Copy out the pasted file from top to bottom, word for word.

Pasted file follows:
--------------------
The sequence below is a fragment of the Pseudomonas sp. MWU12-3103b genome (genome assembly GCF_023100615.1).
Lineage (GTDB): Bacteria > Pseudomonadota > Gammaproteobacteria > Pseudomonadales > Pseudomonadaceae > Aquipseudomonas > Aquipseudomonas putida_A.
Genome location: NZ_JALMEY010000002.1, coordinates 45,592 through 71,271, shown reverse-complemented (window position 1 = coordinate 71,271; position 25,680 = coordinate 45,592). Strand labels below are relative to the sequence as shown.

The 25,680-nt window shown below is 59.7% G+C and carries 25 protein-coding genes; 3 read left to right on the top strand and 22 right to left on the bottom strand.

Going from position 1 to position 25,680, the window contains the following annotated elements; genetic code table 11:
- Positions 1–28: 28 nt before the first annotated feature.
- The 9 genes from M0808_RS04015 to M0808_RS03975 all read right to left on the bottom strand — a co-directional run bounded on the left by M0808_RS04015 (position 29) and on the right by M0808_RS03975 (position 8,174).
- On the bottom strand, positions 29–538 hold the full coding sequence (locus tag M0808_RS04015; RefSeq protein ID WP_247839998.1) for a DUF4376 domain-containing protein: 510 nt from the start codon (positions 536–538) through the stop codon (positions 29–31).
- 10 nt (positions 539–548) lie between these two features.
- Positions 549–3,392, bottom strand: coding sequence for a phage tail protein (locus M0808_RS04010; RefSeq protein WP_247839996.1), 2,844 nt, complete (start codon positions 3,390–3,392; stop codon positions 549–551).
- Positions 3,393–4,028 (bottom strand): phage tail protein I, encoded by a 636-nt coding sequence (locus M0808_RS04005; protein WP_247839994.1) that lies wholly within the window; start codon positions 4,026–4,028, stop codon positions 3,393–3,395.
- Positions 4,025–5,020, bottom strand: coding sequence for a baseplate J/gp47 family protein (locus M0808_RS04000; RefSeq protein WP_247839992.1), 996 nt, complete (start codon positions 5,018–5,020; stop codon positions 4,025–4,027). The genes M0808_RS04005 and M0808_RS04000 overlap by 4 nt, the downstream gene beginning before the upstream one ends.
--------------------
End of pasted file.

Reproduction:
The sequence below is a fragment of the Pseudomonas sp. MWU12-3103b genome (genome assembly GCF_023100615.1).
Lineage (GTDB): Bacteria > Pseudomonadota > Gammaproteobacteria > Pseudomonadales > Pseudomonadaceae > Aquipseudomonas > Aquipseudomonas putida_A.
Genome location: NZ_JALMEY010000002.1, coordinates 45,592 through 71,271, shown reverse-complemented (window position 1 = coordinate 71,271; position 25,680 = coordinate 45,592). Strand labels below are relative to the sequence as shown.

The 25,680-nt window shown below is 59.7% G+C and carries 25 protein-coding genes; 3 read left to right on the top strand and 22 right to left on the bottom strand.

Going from position 1 to position 25,680, the window contains the following annotated elements; genetic code table 11:
- Positions 1–28: 28 nt before the first annotated feature.
- The 9 genes from M0808_RS04015 to M0808_RS03975 all read right to left on the bottom strand — a co-directional run bounded on the left by M0808_RS04015 (position 29) and on the right by M0808_RS03975 (position 8,174).
- On the bottom strand, positions 29–538 hold the full coding sequence (locus tag M0808_RS04015; RefSeq protein ID WP_247839998.1) for a DUF4376 domain-containing protein: 510 nt from the start codon (positions 536–538) through the stop codon (positions 29–31).
- 10 nt (positions 539–548) lie between these two features.
- Positions 549–3,392, bottom strand: coding sequence for a phage tail protein (locus M0808_RS04010; RefSeq protein WP_247839996.1), 2,844 nt, complete (start codon positions 3,390–3,392; stop codon positions 549–551).
- Positions 3,393–4,028 (bottom strand): phage tail protein I, encoded by a 636-nt coding sequence (locus M0808_RS04005; protein WP_247839994.1) that lies wholly within the window; start codon positions 4,026–4,028, stop codon positions 3,393–3,395.
- Positions 4,025–5,020, bottom strand: coding sequence for a baseplate J/gp47 family protein (locus M0808_RS04000; RefSeq protein WP_247839992.1), 996 nt, complete (start codon positions 5,018–5,020; stop codon positions 4,025–4,027). The genes M0808_RS04005 and M0808_RS04000 overlap by 4 nt, the downstream gene beginning before the upstream one ends.